As one of the most popular site-building and content management systems in the world, WordPress powers millions of websites. Though it is known for its ease of use, even experienced users can sometimes run into errors.
In this article, we’ll cover some of the most common WordPress errors (and their associated error messages) and provide instructions on how to fix them.
1. WordPress White Screen of Death (WSOD)
If you’ve ever visited a website only to be greeted by a blank white page, you’ve seen the WordPress White Screen of Death (WSOD). This error is usually caused by a fatal PHP error or memory limit issue.
To fix this error, you can try increasing your memory limit. You can do this by adding the following line to your wp-config.php file:
If that doesn’t work, you can also try deactivating all of your plugins and switching to the default WordPress theme. If either of these solutions fixes the issue, you can narrow down the cause by reactivating your plugins and themes one at a time.
2. WordPress Syntax Error
A WordPress syntax error can be caused by a number of things, such as a missing comma or brace, or an invalid code structure. This error is usually indicated by a message like “Parse error: syntax error, unexpected ‘<‘, expecting end of file.”
To fix this error, you’ll need to edit the code that is causing the issue. You can do this by accessing your site via FTP and navigating to the /wp-content/themes/your-theme/ directory. Once you’ve found the file that contains the error, you can correct the code and save the file.
3. WordPress Login Page Refreshing or Redirecting Issue
If you’re having trouble logging into your WordPress site, it could be due to a couple of different issues. The first possibility is that your cookies are not being set properly. This can be fixed by ensuring that your browser is set to accept cookies from your WordPress site.
The other possibility is that your .htaccess file is corrupted. To fix this, you can simply rename your .htaccess file to something like .htaccess_old and then try logging in again. If that doesn’t work, you can try resetting your permalinks.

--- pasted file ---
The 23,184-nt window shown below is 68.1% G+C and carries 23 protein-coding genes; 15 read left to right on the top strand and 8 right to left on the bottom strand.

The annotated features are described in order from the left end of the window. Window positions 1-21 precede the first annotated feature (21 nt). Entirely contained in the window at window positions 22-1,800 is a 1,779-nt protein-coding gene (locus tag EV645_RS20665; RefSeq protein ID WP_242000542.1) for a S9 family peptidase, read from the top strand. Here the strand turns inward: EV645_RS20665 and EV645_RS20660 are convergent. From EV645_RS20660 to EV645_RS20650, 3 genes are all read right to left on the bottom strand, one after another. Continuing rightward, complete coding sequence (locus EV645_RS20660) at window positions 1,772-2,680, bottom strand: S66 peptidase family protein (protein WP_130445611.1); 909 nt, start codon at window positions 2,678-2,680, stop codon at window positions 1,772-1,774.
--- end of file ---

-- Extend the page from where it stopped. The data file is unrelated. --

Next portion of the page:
4. WordPress 500 Internal Server Error
The WordPress 500 Internal Server Error is one of the most frustrating errors as it doesn’t give you any clues as to what might be causing it. This error is usually caused by a plugin or theme function.
To fix this error, you can try deactivating all of your plugins and switching to the default WordPress theme. If that doesn’t work, you can also try increasing your PHP memory limit. You can do this by adding the following line to your wp-config.php file:
5. WordPress Error Establishing a Database Connection
This error is usually caused by incorrect database credentials in your wp-config.php file. To fix this, you’ll need to edit your wp-config.php file and ensure that the following lines contain the correct information for your database:
If you’re still having trouble, you can try resetting your WordPress password.
While encountering an error in WordPress can be frustrating, the good news is that there are usually easy solutions. By following the instructions in this article, you should be able to fix most common WordPress errors.
And if you’re still having trouble with your WordPress site, reach out to our support team for extra help!